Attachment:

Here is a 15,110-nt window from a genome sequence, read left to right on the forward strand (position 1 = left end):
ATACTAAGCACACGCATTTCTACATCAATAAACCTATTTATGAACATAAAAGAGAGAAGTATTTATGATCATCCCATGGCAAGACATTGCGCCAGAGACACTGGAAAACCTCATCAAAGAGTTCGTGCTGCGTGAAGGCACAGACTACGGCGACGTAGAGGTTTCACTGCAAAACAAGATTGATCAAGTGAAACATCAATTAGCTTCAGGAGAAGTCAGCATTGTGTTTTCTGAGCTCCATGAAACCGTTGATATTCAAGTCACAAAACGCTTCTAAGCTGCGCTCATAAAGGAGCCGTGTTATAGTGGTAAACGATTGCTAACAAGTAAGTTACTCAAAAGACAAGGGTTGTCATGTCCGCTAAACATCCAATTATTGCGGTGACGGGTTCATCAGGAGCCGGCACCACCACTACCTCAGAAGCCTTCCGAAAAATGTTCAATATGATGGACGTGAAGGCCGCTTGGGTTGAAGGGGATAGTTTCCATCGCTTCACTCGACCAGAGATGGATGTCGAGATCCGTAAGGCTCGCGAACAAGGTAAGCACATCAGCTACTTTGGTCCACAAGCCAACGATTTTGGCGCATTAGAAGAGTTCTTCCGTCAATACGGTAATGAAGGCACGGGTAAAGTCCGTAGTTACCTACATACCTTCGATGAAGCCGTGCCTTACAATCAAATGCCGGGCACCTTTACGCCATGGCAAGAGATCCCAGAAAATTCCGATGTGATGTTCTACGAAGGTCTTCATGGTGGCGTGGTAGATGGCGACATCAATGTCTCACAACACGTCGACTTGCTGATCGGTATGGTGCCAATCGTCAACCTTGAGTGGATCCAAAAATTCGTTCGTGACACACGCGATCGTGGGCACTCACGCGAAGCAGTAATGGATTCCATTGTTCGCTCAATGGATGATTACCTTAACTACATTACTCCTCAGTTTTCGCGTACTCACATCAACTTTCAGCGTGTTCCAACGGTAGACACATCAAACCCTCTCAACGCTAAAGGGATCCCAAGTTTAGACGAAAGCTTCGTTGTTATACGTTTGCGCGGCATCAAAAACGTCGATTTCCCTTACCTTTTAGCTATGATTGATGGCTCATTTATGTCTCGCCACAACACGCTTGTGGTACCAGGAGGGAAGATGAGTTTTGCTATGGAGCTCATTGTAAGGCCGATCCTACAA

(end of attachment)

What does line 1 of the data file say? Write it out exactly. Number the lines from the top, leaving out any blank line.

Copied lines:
Here is a 15,110-nt window from a genome sequence, read left to right on the forward strand (position 1 = left end):